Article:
Maner really isn’t qualified. A well-known fringe right wing figure in DeKalb, he challenged then-Sen. Fran Millar in 2016’s. District 40 race. Millar beat him by 60 points. In 2018, he backed fellow fringer and last-place finisher Michael Williams in his failed gubernatorial primary campaign, which featured a “deportation bus” that broke down. You can see Maner (in red cap) in news coverage of a contentious campaign stop.
Those things may not seem like automatic disqualifiers, though some might disagree, arguing that he’s too partisan for the job, and as you’ll see below, he seems to be hold some racial animus, as well. It’s noteworthy that having Maner as a nominee shows how much gravitas the DeKalb GOP has lost following a series of election defeats over the past few cycles, culminating in DeKalb Commissioner Nancy Jester’s 2020 loss that left the party without a political foothold in DeKalb.
With Maner’s nomination to the elections board, DeKalb’s GOP has lapsed into complete unseriousness. I’m not aware of any experience Maner has working with the Board of Elections other than this: In 2018, Maner filed a spurious voter eligibility challenge. I wrote this on the blog at the time:
Lindy Miller’s voter registration problem goes away: Right-wing Republican activist Paul Maner, who had challenged the voter registration of Democratic Public Service Commission candidate Lindy Miller, had pushed the challenge onto the agenda for today’s meeting, but his case flopped. The meeting agenda listed challenges, but when the item was called, Director Erica Hamilton told Board of Elections members that there were none. Miller’s voting registration had been changed to match her current address shortly after the challenge was filed, but Maner said he wasn’t dropping the matter. He didn’t show up for today’s meeting (neither did Miller), so apparently he had no case.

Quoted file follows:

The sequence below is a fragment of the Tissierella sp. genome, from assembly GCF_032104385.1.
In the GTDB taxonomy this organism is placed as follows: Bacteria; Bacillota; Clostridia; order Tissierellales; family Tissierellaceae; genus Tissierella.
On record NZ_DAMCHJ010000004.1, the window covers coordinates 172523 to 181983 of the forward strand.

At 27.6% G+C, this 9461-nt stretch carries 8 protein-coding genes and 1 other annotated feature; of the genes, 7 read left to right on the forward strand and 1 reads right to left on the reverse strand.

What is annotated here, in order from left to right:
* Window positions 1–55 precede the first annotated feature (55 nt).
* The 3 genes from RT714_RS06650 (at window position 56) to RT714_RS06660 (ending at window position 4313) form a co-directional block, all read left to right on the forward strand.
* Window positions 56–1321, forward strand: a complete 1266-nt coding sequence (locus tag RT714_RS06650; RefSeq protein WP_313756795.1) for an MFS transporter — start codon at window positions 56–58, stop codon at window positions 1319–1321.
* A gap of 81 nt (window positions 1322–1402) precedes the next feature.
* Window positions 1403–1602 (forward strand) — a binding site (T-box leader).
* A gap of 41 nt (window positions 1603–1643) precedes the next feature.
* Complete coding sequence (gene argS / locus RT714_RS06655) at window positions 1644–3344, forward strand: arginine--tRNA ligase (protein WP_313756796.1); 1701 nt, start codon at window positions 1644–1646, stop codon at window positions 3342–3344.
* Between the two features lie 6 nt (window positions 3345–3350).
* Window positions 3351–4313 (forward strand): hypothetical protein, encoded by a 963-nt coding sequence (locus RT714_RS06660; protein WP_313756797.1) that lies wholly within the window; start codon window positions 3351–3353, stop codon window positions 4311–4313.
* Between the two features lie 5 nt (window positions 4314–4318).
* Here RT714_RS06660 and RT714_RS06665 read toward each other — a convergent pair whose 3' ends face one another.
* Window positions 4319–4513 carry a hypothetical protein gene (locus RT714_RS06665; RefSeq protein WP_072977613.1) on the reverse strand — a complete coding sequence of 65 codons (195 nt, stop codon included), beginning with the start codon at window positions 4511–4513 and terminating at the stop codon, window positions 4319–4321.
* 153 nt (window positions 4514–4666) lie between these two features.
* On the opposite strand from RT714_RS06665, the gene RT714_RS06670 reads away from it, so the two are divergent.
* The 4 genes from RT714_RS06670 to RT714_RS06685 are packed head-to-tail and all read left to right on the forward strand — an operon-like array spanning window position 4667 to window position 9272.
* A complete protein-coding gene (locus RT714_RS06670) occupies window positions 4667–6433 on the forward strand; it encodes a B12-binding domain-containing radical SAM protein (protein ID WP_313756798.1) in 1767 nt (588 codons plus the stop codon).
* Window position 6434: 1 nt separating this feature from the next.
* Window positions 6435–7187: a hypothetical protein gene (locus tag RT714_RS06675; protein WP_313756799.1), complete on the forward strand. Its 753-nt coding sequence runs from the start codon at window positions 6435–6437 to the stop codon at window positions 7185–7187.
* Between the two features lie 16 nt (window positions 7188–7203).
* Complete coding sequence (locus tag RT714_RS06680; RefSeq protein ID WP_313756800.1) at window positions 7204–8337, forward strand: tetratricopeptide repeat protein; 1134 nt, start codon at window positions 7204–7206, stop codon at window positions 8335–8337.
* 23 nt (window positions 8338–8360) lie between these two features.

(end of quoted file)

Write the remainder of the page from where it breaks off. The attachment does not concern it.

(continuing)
It appears that Maner was merely trolling to stir up trouble. However, the stakes are higher now that the General Assembly has streamlined procedures for massive voter registration challenges. Can DeKalb voters trust Maner to seek the truth when some guy from Texas shows up with a purge list of 50,000 voters? I, for one, do not.
Why? Because Maner has no particular love of the truth. Receipts: He earned a “PANTS ON FIRE” rating from Politifact for his false and defamatory claim that U.S. Rep. Lucy McBath’s son, Jordan Davis, was killed during a drug deal gone bad. That’s a lie, of course. The teenager was killed when a middle-aged white man, angry over loud music, opened fire on a car full of Black youths at a Florida gas station. The man was later convicted of murder. Maner pulled his social media posts, but they were there long enough for people to see his true stripes.
These are serious times for serious people. Unfortunately, the DeKalb GOP, which has in the past provided diligent, honorable members to the Board, has quit being serious under the Kraken “leadership” of Marci McCarthy, and the nomination of Paul Maner to the Board is an insult to the voters of DeKalb.
Judge Jackson should reject Maner’s nomination and tell the DeKalb Republican Party to nominate someone who’s fit for the job.